Basic Knife Skills
by Marsha Lynch (zilla369)
Basic knife skills are an important component of any culinarian’s repertoire - whether you plan to earn a living in the kitchen, or simply please yourself, your friends, and your family. Learning to wield a knife correctly will speed up your prep time, and food products fashioned in uniform shapes and sizes will help guarantee even cooking throughout a dish. In addition, the mastery of certain classic knife cuts and methodology will vastly improve the look of your food, garnishes and plate presentations.
Overview of the lesson
What I’d like to accomplish here is to impart a basic knowledge of knife safety, knife construction, the most commonly used kitchen knives, a few classic knife cuts, and a couple of specialty cuts. I’m only going to address vegetable cuts; some butchery will be covered in upcoming lessons. The next eGCI segment (led by Chad) will feature a discussion of the metals used in knife composition, knife maintenance, and sharpening techniques.
You won’t need any truly special equipment for this lesson. The bare minimum requirements are:
A sturdy cutting board
A (sharp!) chef’s knife
A (sharp!) paring knife
A vegetable peeler
Hopefully, you also own a steel (a tool to hone your knife edge between sharpenings and intermittently during use). If you have a tourne or bird’s beak knife, that’s great – but not absolutely necessary.
Here’s a list of what you might like to have on hand if you want to try all the techniques I’m going to present:
A bag of baking potatoes
A bunch of carrots
A few large, firm onions
A few handfuls of leafy herbs or vegetables (large-leaf basil or spinach would be ideal, but cabbage will suffice)
A couple of bell peppers
A mango or two
A couple of large citrus fruits – grapefruits or oranges
Several large, firm white button or crimini mushrooms.
I bought all the produce I needed for this lesson for about $10 US at my local grocery store.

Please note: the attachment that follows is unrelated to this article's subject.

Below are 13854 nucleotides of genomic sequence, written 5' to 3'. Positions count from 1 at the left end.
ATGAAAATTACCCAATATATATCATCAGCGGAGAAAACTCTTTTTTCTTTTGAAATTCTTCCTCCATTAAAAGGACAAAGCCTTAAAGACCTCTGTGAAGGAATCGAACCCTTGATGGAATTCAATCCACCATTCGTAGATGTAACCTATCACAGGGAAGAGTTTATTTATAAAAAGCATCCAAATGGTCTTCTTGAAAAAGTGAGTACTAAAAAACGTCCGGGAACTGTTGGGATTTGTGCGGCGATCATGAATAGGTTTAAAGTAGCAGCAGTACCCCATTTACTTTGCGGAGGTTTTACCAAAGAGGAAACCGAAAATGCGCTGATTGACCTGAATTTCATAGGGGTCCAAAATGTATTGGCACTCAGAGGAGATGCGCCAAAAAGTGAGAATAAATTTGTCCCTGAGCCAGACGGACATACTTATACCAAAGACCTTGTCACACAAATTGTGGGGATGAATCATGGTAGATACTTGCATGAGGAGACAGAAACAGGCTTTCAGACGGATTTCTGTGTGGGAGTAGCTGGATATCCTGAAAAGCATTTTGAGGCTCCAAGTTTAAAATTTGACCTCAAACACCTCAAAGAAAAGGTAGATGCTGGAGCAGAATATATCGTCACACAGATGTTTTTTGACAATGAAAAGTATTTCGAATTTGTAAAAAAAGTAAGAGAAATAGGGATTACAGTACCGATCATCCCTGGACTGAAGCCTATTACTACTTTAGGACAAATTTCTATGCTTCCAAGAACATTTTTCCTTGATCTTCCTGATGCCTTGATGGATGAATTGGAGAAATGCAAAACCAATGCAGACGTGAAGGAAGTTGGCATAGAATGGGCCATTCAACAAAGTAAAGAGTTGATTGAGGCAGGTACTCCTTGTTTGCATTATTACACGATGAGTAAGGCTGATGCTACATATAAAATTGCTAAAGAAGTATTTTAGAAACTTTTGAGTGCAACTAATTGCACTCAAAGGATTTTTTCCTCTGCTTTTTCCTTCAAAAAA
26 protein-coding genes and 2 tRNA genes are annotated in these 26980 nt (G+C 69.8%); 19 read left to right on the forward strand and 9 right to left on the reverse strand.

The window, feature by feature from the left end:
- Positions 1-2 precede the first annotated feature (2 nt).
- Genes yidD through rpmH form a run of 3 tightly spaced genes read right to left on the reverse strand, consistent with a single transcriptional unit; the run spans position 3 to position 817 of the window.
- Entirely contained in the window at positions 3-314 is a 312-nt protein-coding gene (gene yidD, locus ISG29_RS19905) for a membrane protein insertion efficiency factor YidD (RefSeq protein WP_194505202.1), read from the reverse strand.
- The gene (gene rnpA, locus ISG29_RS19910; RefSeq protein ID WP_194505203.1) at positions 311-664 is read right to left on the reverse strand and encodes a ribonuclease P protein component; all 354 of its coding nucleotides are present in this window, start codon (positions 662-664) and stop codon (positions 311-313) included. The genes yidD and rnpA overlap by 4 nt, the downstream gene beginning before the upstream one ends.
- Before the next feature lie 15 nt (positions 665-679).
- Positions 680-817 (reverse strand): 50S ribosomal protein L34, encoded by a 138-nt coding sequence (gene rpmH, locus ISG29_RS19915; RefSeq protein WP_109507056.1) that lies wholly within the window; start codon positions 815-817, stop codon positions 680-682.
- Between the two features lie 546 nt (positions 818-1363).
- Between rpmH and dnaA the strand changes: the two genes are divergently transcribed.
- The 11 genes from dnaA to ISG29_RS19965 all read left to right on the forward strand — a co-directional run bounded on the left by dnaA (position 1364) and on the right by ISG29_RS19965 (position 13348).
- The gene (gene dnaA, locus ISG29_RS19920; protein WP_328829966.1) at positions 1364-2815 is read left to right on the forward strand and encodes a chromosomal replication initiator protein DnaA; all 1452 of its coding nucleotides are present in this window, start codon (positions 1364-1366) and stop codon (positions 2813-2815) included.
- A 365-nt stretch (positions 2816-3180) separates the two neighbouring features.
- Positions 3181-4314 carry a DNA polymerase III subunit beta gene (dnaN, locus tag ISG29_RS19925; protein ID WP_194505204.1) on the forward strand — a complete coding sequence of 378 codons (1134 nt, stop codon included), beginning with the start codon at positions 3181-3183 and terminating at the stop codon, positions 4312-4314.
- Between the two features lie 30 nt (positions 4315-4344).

The safe use of knives is imperative for obvious reasons. There are only a few rules to remember, but they are crucial:
1. A sharp knife is a safe knife. Using a dull knife is an invitation to disaster. If you try to force a dull knife through the surface of a food product, it’s more likely to slip and cause an injury. Also: if you do happen to cut yourself, a sharp knife will result in an easier wound to attend to.
2. Never, ever grab a falling knife. The best way to avoid having to think about this rule is to make sure your knife is always completely on your work surface, without the handle sticking out into traffic areas. Inevitably, however, it will happen from time to time that you or someone else will bump a knife handle, resulting in a falling knife. We all have a natural instinct to grab for anything that’s falling. You must overcome this inclination. Remember: a falling knife has no handle. Just get your hands and feet out of the way.
3. Use the right knife for the right job. Many knife injuries occur when laziness induces us to use the knife at hand rather than the correct knife for a job. Place your knife inventory where it is easily accessible so you won’t be tempted to make this mistake.
4. Always cut away from - never towards – yourself. Sometimes this is a hard rule to follow. Again, don’t be lazy! If the angle is wrong, turn the product around. Or turn your cutting board around. By the way - if your cutting board doesn’t have rubber feet, you should place it atop a damp kitchen towel to make sure it doesn’t move while you’re cutting.
5. When you have a knife in hand, keep your eyes on the blade. I was taught this rule early on in culinary school. I have to admit that every single time I have cut myself, I was looking away from what I was doing. This rule stands whether you are cutting something or carrying a knife. The simple fact is: you’re unlikely to cut yourself if you’re watching the blade, especially the tip.
6. Carry a knife properly. If you’re carrying a knife through the kitchen, especially a busy commercial kitchen, there are often people hurrying everywhere. You must get used to the idea that the only way to walk with a knife in hand is to carry it pointed straight down, with the blade turned towards your thigh. Keep your arm rigid. You don’t want some busboy or family member going to the emergency room with a puncture wound from your knife.